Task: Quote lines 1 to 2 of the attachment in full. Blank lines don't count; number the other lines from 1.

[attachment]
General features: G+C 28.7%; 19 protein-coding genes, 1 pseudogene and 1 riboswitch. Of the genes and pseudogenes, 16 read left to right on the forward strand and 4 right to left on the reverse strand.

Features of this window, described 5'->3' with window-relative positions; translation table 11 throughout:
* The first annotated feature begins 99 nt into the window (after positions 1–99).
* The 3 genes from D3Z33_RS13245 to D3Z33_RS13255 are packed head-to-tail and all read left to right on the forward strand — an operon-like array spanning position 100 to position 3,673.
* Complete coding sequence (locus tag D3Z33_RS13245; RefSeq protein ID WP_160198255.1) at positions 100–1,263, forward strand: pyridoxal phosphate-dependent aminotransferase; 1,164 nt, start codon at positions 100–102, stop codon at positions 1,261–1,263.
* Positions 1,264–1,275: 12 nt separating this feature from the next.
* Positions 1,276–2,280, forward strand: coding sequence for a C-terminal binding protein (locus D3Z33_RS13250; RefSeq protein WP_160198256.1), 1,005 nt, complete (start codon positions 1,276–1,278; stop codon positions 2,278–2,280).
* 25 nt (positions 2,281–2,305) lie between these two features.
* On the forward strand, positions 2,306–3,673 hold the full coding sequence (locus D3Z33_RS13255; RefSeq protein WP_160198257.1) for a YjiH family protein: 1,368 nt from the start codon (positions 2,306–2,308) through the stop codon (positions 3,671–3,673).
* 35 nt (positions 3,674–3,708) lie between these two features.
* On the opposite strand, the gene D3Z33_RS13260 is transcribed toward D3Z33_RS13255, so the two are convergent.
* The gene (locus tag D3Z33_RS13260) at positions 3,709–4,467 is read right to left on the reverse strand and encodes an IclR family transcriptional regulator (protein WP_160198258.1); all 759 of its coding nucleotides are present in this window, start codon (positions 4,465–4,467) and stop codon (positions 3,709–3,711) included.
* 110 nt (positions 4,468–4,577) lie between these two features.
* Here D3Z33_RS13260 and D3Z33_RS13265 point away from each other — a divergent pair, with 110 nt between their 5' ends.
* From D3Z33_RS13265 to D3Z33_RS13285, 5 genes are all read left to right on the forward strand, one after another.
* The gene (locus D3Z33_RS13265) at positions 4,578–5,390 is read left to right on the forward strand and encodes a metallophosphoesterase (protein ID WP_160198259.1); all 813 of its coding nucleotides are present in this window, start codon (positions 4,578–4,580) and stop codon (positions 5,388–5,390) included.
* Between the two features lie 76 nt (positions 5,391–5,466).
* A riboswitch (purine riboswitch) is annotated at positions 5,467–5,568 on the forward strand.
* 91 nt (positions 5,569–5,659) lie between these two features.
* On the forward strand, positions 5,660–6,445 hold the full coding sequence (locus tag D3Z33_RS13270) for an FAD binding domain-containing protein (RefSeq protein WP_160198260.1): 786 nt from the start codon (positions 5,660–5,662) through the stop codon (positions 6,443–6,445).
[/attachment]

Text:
General features: G+C 28.7%; 19 protein-coding genes, 1 pseudogene and 1 riboswitch. Of the genes and pseudogenes, 16 read left to right on the forward strand and 4 right to left on the reverse strand.

Features of this window, described 5'->3' with window-relative positions; translation table 11 throughout: